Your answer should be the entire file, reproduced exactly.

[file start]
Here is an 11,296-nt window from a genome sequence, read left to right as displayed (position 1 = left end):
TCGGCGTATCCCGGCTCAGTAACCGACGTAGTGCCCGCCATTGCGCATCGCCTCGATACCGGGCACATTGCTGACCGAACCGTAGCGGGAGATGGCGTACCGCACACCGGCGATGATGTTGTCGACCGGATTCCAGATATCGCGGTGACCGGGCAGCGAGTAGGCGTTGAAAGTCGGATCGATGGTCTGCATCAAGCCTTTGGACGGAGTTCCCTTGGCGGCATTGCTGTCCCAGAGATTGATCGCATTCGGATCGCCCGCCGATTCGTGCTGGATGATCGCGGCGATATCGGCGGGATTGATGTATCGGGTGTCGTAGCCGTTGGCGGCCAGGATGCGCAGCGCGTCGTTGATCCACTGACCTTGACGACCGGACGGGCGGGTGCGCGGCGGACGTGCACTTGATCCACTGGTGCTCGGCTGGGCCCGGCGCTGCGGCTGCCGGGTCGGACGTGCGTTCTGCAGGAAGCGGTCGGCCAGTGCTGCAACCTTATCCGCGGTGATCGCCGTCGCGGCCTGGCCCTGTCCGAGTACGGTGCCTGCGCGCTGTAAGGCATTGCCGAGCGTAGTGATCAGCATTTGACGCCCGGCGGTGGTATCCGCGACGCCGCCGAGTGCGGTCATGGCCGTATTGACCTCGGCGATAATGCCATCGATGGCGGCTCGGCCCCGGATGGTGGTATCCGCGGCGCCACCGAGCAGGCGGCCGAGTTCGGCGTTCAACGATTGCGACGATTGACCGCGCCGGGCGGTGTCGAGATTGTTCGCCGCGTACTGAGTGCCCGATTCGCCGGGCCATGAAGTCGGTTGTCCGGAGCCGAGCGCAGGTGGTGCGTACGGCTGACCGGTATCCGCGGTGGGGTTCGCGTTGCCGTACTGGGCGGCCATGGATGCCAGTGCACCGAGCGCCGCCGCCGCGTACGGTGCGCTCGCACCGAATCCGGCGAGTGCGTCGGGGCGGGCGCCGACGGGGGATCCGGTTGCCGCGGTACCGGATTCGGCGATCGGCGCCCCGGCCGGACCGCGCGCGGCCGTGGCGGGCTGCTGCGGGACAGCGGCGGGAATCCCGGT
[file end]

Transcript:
Here is an 11,296-nt window from a genome sequence, read left to right as displayed (position 1 = left end):
TCGGCGTATCCCGGCTCAGTAACCGACGTAGTGCCCGCCATTGCGCATCGCCTCGATACCGGGCACATTGCTGACCGAACCGTAGCGGGAGATGGCGTACCGCACACCGGCGATGATGTTGTCGACCGGATTCCAGATATCGCGGTGACCGGGCAGCGAGTAGGCGTTGAAAGTCGGATCGATGGTCTGCATCAAGCCTTTGGACGGAGTTCCCTTGGCGGCATTGCTGTCCCAGAGATTGATCGCATTCGGATCGCCCGCCGATTCGTGCTGGATGATCGCGGCGATATCGGCGGGATTGATGTATCGGGTGTCGTAGCCGTTGGCGGCCAGGATGCGCAGCGCGTCGTTGATCCACTGACCTTGACGACCGGACGGGCGGGTGCGCGGCGGACGTGCACTTGATCCACTGGTGCTCGGCTGGGCCCGGCGCTGCGGCTGCCGGGTCGGACGTGCGTTCTGCAGGAAGCGGTCGGCCAGTGCTGCAACCTTATCCGCGGTGATCGCCGTCGCGGCCTGGCCCTGTCCGAGTACGGTGCCTGCGCGCTGTAAGGCATTGCCGAGCGTAGTGATCAGCATTTGACGCCCGGCGGTGGTATCCGCGACGCCGCCGAGTGCGGTCATGGCCGTATTGACCTCGGCGATAATGCCATCGATGGCGGCTCGGCCCCGGATGGTGGTATCCGCGGCGCCACCGAGCAGGCGGCCGAGTTCGGCGTTCAACGATTGCGACGATTGACCGCGCCGGGCGGTGTCGAGATTGTTCGCCGCGTACTGAGTGCCCGATTCGCCGGGCCATGAAGTCGGTTGTCCGGAGCCGAGCGCAGGTGGTGCGTACGGCTGACCGGTATCCGCGGTGGGGTTCGCGTTGCCGTACTGGGCGGCCATGGATGCCAGTGCACCGAGCGCCGCCGCCGCGTACGGTGCGCTCGCACCGAATCCGGCGAGTGCGTCGGGGCGGGCGCCGACGGGGGATCCGGTTGCCGCGGTACCGGATTCGGCGATCGGCGCCCCGGCCGGACCGCGCGCGGCCGTGGCGGGCTGCTGCGGGACAGCGGCGGGAATCCCGGT